]. The classification performance is improved by the combination of the MRCP with the P300 and/or EMG. Depending on the type of combination, different properties regarding FPR, FNR and precision can be observed. The combination of the MRCP with the EMG by a logical and decreases the FPR, but increases the FNR. The opposite can be observed for the FNR and precision. In an additional combination with the P3000, we observe a decrease of the FPR, but an increase of the FNR for the MRCP and MoE. While the decrease of the FNR is only small for the MRCP, we can observe a significantly higher increase for MaE. In this case, up to
of the movements are missed. A decrease of the FPR can be observed for the MoE combination. The precision is increased in general by a combination with the P300.
6.9. Comparison to Previous Work
Although combining ERD/ERS or MRCPs with EMG is a promising approach for the development of hybrid BCIs [42
], there are still only few BCI systems that rely on this combination. Hence, the first part of the following comparison is limited to systems that combine ERD/ERS or MRCPs with EMG or other modalities. In the BCI systems listed in the first part of this comparison, the data processing is performed in standard personal computers or laptops, in contrast to out FPGA-based approach. However, as discussed in Section 1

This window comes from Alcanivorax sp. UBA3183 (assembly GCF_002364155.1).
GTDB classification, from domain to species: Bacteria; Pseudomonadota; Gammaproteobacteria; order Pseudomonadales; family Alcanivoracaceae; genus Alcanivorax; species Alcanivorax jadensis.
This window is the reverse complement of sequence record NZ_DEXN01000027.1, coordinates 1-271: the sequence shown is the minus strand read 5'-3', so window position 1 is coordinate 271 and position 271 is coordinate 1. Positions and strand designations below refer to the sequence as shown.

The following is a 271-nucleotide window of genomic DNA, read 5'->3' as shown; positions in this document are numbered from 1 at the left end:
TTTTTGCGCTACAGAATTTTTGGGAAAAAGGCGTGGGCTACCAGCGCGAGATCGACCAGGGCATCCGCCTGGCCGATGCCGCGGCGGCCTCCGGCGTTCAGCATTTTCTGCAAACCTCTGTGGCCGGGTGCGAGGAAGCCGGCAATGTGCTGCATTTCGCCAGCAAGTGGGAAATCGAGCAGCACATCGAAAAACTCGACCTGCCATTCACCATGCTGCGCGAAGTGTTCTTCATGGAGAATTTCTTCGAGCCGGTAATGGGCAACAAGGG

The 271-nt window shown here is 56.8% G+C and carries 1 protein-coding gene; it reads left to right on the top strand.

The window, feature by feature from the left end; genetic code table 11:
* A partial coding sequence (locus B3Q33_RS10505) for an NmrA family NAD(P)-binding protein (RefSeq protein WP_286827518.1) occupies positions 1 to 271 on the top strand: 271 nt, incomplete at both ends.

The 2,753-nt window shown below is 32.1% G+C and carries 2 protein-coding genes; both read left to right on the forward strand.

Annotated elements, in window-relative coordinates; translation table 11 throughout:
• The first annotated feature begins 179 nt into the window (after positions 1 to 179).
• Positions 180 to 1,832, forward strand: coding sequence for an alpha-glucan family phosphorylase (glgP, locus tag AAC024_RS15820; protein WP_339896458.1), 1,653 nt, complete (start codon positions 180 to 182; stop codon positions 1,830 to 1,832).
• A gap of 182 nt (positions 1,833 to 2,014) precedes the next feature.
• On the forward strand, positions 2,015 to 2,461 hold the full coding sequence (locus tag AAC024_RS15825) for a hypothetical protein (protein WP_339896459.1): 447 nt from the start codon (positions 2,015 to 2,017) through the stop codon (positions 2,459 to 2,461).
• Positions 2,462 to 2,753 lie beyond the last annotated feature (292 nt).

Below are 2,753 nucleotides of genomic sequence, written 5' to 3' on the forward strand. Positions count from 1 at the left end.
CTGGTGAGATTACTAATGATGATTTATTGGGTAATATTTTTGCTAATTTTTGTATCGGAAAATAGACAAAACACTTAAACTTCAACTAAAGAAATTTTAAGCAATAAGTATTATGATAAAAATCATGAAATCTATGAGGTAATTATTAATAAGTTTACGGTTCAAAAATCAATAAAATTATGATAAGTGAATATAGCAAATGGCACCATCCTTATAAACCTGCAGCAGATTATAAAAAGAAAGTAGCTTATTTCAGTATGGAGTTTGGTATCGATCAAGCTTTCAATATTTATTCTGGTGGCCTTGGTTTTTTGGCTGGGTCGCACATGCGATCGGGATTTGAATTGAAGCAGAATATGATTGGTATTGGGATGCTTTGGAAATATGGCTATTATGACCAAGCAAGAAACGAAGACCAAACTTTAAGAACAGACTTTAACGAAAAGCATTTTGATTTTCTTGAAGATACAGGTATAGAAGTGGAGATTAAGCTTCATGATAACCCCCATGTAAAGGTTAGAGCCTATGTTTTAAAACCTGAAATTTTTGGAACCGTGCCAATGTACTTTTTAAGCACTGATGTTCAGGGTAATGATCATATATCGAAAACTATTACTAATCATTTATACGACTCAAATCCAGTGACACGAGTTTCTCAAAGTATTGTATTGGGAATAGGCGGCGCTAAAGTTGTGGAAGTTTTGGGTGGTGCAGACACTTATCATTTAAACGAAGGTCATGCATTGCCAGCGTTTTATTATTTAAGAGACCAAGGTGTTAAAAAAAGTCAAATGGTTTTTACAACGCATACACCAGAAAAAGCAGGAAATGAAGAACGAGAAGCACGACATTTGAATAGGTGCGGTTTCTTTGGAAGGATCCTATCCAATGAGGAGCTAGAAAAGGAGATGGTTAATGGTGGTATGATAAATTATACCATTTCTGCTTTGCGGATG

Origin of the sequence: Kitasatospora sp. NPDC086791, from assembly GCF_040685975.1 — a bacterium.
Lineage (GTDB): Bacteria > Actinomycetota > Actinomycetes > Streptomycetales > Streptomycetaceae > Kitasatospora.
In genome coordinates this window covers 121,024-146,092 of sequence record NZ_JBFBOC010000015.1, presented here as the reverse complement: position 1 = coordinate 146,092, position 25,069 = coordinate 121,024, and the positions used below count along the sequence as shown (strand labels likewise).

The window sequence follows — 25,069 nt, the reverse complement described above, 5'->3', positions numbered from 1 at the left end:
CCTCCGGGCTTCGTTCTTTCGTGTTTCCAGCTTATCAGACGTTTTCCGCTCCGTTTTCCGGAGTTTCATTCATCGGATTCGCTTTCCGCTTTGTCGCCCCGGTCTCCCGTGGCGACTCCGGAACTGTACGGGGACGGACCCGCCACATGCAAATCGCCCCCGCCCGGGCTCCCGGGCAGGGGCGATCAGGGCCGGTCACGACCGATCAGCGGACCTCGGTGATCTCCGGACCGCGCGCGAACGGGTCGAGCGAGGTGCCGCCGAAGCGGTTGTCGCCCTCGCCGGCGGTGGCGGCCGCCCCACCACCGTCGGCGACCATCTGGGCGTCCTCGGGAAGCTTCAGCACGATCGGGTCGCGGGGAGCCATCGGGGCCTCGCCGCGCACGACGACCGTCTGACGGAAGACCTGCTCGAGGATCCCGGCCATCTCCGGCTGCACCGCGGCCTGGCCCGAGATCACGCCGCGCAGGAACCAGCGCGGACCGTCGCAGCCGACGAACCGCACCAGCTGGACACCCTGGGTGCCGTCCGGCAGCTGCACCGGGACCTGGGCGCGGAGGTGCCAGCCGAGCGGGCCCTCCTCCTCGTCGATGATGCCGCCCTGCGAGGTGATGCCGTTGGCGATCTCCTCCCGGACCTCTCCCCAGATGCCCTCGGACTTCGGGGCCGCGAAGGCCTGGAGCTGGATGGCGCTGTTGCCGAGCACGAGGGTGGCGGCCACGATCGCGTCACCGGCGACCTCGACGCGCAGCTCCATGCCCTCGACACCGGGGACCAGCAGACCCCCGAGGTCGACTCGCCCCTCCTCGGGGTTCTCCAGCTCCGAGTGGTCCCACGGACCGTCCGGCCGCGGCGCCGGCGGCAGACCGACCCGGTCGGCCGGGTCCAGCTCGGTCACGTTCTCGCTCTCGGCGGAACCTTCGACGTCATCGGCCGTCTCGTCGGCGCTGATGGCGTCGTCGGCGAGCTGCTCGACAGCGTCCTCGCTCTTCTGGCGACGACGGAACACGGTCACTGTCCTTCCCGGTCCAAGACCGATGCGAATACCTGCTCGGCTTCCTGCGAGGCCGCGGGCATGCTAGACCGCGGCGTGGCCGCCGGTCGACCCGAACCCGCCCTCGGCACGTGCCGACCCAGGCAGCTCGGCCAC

, neurorehabilitation applications would benefit from mobile or embedded BCI systems. Although FPGAs are well suited to build such systems (see Section 2.4
and Section 2.5
), only few FPGA-based BCI systems exist. The second part of the comparison compares our system with FPGA-based BCIs.